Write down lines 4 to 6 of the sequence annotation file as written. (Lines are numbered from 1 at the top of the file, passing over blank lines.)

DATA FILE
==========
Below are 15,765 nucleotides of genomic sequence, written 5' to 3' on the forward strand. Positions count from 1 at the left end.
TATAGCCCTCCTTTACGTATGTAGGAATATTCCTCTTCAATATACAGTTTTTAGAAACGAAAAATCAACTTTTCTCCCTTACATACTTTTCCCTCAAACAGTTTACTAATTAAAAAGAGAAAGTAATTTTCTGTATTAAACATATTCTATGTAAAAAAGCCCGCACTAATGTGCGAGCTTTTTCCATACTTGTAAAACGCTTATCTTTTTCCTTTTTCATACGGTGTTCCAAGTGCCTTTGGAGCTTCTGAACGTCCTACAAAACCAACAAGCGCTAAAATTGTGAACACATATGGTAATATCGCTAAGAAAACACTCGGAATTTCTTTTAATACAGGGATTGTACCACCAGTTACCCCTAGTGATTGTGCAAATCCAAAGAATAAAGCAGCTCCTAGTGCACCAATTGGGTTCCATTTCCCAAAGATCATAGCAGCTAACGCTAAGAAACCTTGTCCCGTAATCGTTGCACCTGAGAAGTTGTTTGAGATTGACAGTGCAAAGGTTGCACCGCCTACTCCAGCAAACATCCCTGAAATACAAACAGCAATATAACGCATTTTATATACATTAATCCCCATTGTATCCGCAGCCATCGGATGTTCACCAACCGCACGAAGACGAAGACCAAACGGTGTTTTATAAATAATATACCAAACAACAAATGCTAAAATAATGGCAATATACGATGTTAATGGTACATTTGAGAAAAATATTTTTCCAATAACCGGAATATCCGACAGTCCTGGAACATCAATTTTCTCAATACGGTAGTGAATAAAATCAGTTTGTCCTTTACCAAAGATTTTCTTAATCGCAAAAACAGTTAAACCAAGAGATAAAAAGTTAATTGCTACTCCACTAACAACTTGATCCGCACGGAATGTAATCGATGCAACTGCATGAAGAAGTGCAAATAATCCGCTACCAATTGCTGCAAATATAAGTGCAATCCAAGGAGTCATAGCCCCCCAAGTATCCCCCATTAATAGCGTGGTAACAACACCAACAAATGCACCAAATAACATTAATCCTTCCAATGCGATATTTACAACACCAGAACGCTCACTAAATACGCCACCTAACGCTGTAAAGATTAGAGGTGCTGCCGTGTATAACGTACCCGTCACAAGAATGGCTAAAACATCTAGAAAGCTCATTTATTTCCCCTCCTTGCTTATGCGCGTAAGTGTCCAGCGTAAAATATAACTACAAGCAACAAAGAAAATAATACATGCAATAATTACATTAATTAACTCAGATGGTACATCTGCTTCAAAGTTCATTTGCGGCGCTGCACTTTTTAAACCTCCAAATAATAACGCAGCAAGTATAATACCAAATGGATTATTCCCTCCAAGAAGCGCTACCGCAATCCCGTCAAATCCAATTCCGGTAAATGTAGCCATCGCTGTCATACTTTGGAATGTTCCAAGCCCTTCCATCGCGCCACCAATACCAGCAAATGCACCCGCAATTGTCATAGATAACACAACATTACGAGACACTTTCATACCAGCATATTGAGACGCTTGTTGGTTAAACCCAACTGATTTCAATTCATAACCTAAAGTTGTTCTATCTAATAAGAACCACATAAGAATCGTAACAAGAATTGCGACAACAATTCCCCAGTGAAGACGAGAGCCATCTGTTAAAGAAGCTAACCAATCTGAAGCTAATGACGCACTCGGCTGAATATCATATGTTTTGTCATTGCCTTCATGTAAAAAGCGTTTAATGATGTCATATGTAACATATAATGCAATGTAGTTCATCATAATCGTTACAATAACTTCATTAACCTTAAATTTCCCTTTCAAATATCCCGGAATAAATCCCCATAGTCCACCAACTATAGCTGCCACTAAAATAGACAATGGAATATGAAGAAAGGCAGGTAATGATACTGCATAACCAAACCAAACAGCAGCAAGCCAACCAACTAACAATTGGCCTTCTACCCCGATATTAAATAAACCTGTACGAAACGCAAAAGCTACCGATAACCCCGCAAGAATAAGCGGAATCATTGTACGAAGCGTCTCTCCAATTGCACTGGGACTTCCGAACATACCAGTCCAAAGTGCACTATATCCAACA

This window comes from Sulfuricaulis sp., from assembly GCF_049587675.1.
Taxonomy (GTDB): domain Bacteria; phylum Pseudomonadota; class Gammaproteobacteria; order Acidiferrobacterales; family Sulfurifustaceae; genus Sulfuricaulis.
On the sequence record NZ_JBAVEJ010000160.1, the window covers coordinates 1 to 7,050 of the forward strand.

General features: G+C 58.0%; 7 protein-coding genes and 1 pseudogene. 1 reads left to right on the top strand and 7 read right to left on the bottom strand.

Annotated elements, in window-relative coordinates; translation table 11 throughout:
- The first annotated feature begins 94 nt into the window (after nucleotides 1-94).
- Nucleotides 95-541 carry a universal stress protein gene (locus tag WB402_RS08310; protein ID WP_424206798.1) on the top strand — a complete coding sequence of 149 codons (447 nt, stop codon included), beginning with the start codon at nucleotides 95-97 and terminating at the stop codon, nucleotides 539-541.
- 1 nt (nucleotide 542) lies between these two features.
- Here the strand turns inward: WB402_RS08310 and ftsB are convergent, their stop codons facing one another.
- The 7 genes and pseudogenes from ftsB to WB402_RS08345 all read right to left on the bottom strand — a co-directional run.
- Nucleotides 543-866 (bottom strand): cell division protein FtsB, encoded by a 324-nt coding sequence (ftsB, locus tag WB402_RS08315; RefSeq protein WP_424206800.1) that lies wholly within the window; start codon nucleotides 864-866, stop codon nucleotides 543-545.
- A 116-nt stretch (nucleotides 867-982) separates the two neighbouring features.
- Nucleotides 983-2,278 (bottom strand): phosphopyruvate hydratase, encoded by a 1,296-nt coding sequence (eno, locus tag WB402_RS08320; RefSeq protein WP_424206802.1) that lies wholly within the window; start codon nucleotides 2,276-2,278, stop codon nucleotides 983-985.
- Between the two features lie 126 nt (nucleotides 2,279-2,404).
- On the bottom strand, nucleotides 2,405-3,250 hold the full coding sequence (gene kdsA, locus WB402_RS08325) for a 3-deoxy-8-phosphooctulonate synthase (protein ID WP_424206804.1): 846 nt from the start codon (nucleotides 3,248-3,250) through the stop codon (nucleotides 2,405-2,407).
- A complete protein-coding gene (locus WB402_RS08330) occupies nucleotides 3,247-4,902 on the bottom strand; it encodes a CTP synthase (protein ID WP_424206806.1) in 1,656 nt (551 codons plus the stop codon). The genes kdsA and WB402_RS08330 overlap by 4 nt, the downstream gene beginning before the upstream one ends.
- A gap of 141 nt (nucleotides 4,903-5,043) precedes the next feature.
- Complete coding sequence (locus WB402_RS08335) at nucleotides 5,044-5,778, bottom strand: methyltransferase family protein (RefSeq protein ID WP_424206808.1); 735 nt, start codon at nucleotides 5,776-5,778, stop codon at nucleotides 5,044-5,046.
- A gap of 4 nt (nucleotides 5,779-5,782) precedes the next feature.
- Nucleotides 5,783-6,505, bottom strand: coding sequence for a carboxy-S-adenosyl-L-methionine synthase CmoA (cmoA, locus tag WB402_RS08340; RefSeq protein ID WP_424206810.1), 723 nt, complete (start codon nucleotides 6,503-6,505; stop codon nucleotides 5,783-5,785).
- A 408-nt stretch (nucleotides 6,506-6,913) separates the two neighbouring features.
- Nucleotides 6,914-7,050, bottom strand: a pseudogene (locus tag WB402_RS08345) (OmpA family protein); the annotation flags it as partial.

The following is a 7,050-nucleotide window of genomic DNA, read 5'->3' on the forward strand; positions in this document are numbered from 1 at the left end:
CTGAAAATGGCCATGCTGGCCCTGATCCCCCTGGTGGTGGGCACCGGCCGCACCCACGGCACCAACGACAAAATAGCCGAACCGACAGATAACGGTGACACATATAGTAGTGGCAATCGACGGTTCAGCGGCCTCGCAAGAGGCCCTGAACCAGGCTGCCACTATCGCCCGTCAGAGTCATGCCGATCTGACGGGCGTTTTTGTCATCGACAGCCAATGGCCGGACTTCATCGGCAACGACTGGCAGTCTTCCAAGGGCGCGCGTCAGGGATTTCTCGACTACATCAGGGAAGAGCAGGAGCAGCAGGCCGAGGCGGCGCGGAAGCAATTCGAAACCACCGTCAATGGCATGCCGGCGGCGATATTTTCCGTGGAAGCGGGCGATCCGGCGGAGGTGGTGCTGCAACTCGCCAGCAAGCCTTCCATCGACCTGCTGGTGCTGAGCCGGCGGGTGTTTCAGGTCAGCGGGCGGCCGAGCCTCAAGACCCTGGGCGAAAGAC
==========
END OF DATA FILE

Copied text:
Taxonomy (GTDB): domain Bacteria; phylum Pseudomonadota; class Gammaproteobacteria; order Acidiferrobacterales; family Sulfurifustaceae; genus Sulfuricaulis.
On the sequence record NZ_JBAVEJ010000160.1, the window covers coordinates 1 to 7,050 of the forward strand.

General features: G+C 58.0%; 7 protein-coding genes and 1 pseudogene. 1 reads left to right on the top strand and 7 read right to left on the bottom strand.